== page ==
A look at an era of rising hemlines, bobs, and Coco Chanel
Those of us who grew up in the 60’s probably took quite a lot of abuse from our parents for our wayward lifestyles. Although I never took to the idea of “free love” or “flower power,” I admit to wearing those micro-mini skirts that bordered on indecency.
I always thought it odd that my grandmother was more open to some of my style changes than was my mother. That was, of course, until I realized that my grandmother grew up in another scandalous time – that of the Roaring Twenties.
If you haven’t already done so, you might want to check into my article on this site that deals with the fashion trends at the turn of the century. Women had already begun to do away with some of the uncomfortable fashions that had plagued them for years, but nothing on the scale of what would be seen in the 1920’s.
By 1918, the average woman’s hemline had already risen to just below the calf. That length didn’t change right away. What did change, however, was the garment waistline, which dropped severely to as low as mid-hip.
Fashion designers were clever in their gradual change of the hemline. They first introduced scalloped and handkerchief cuts that confused the human eye into thinking that skirts were still long. But, by 1925, the average skirt hemline had risen as much as sixteen inches. Still, it was 1926 before they reached the scandalous length that actually dared to show a woman’s knees.
Fashion moved from sumptuous velvets, ladylike laces, and rich, draping satins that covered a woman from head to toe, to the sometimes baggy and often fringed flapper dress that barely covered her at all. She not only allowed her legs to show, but her arms were often uncovered as well.
Even men became more fashion-savvy during this era. Many copied silver-screen idols and slicked back their hair with an oily hairdressing. Some even sported Panama hats, Skimmers, English driving caps and felt fedoras. Suits gave way to sport coats, and colors other than the traditional black, navy, or gray were finally finding a place in the men’s fashion world.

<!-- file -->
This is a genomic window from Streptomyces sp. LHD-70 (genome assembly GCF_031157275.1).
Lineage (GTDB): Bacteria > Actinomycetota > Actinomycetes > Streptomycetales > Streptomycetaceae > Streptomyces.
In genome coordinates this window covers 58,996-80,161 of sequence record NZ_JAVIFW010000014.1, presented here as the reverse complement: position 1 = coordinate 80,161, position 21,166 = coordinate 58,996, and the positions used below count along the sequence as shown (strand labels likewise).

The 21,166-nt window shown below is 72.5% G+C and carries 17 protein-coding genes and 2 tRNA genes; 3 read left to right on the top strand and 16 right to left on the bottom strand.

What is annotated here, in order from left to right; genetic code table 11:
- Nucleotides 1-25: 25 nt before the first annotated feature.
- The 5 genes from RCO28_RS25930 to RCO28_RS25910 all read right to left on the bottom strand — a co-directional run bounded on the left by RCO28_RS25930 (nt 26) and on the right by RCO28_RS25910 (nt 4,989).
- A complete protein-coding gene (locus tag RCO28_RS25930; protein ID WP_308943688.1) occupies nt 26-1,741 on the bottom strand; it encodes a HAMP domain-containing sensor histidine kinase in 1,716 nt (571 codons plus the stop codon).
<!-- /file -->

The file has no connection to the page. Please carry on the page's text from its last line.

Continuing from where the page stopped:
But the attention of the 20’s was definitely on the flapper; the wild child of my grandmother’s age much like the flower child of my own. She was cute, sassy, somewhat independent, and absolutely brazen; certainly a drastic change from the more staid women of the past.
This girl liked to party, loved to dance, and wasn’t afraid to defy the accepted norm of the day. She smoked and drank and took all kinds of risks. She dared to use slang and was more sexually promiscuous. Grown-ups detested her and every little girl wanted to be her.
World War I had changed not only the men who fought it, but the women that they left behind as well. With many fewer men available for marriage, the 20’s woman wasn’t about to sit back like her mother and wait for a gentleman to come knocking at her door. She was going out in search of one, all on her own. The war had proven that life could be short and the 20’s woman wasn’t going to waste a minute of it.
Coco Chanel introduced the little boy look that became so identifiable with that era of fashion. Waistlines were dropped in order to help achieve the overall look and women went so far as to bind their chests with strips of cloth in order to get the highly desired flattened look. It was an era where women didn’t want to look like women at all.
Outerwear like coats and jackets had severe shoulder padding to make their shoulders look broader, like those of a man. While evening dresses were definitely shorter in length, daytime dresses and coats generally maintained a much longer hemline.
Coats were often wrapped and fastened to one side. Many featured shawl collars, some in fur and others in feathers or other decorative trims. The wealthy often matched their coat linings to their dresses in order to present a fully coordinated look, which would set them apart from the more “common” people.
Flappers were happy to give up their corsets in favor of the less restricting elastic webbed girdles, which often had suspenders attached to them for holding up stockings. These new, longer length girdles helped women achieve a flatter abdomen, which was an absolute must for anyone who wanted the boyish figure.